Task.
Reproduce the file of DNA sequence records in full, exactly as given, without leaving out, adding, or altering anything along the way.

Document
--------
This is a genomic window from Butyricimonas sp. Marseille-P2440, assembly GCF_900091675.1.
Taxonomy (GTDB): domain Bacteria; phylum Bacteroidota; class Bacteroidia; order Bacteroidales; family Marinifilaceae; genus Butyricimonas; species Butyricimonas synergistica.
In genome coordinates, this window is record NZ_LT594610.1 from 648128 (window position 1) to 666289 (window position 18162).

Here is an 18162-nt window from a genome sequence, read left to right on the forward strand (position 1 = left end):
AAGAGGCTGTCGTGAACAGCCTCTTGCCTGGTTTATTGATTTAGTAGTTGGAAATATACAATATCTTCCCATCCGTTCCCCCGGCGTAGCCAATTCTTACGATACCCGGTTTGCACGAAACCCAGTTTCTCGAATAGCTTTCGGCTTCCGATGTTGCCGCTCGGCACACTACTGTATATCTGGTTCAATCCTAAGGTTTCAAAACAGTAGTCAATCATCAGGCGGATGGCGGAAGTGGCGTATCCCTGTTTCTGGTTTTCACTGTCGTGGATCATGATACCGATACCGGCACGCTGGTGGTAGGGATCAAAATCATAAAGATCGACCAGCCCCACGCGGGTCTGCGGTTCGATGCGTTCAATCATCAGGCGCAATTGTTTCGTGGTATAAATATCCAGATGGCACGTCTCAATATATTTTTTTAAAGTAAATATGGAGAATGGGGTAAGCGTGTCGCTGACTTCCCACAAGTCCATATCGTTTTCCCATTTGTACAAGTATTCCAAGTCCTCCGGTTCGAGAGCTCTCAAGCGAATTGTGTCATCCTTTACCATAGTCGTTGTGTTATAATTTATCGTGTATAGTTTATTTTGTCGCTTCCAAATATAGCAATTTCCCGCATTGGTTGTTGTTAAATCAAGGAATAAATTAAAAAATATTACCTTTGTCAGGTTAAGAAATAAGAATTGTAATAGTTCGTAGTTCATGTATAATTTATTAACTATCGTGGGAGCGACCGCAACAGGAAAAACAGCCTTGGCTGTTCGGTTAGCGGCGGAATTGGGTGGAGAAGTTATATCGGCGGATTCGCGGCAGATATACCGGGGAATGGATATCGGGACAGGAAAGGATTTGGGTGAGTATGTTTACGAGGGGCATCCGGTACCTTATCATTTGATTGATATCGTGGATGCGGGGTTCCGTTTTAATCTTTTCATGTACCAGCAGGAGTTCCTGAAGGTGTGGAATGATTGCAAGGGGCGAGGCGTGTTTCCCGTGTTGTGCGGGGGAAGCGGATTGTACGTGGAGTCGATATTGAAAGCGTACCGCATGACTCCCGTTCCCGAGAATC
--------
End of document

This is a genomic window from Butyricimonas sp. Marseille-P2440, assembly GCF_900091675.1.
Taxonomy (GTDB): domain Bacteria; phylum Bacteroidota; class Bacteroidia; order Bacteroidales; family Marinifilaceae; genus Butyricimonas; species Butyricimonas synergistica.
In genome coordinates, this window is record NZ_LT594610.1 from 648128 (window position 1) to 666289 (window position 18162).

Here is an 18162-nt window from a genome sequence, read left to right on the forward strand (position 1 = left end):
AAGAGGCTGTCGTGAACAGCCTCTTGCCTGGTTTATTGATTTAGTAGTTGGAAATATACAATATCTTCCCATCCGTTCCCCCGGCGTAGCCAATTCTTACGATACCCGGTTTGCACGAAACCCAGTTTCTCGAATAGCTTTCGGCTTCCGATGTTGCCGCTCGGCACACTACTGTATATCTGGTTCAATCCTAAGGTTTCAAAACAGTAGTCAATCATCAGGCGGATGGCGGAAGTGGCGTATCCCTGTTTCTGGTTTTCACTGTCGTGGATCATGATACCGATACCGGCACGCTGGTGGTAGGGATCAAAATCATAAAGATCGACCAGCCCCACGCGGGTCTGCGGTTCGATGCGTTCAATCATCAGGCGCAATTGTTTCGTGGTATAAATATCCAGATGGCACGTCTCAATATATTTTTTTAAAGTAAATATGGAGAATGGGGTAAGCGTGTCGCTGACTTCCCACAAGTCCATATCGTTTTCCCATTTGTACAAGTATTCCAAGTCCTCCGGTTCGAGAGCTCTCAAGCGAATTGTGTCATCCTTTACCATAGTCGTTGTGTTATAATTTATCGTGTATAGTTTATTTTGTCGCTTCCAAATATAGCAATTTCCCGCATTGGTTGTTGTTAAATCAAGGAATAAATTAAAAAATATTACCTTTGTCAGGTTAAGAAATAAGAATTGTAATAGTTCGTAGTTCATGTATAATTTATTAACTATCGTGGGAGCGACCGCAACAGGAAAAACAGCCTTGGCTGTTCGGTTAGCGGCGGAATTGGGTGGAGAAGTTATATCGGCGGATTCGCGGCAGATATACCGGGGAATGGATATCGGGACAGGAAAGGATTTGGGTGAGTATGTTTACGAGGGGCATCCGGTACCTTATCATTTGATTGATATCGTGGATGCGGGGTTCCGTTTTAATCTTTTCATGTACCAGCAGGAGTTCCTGAAGGTGTGGAATGATTGCAAGGGGCGAGGCGTGTTTCCCGTGTTGTGCGGGGGAAGCGGATTGTACGTGGAGTCGATATTGAAAGCGTACCGCATGACTCCCGTTCCCGAGAATC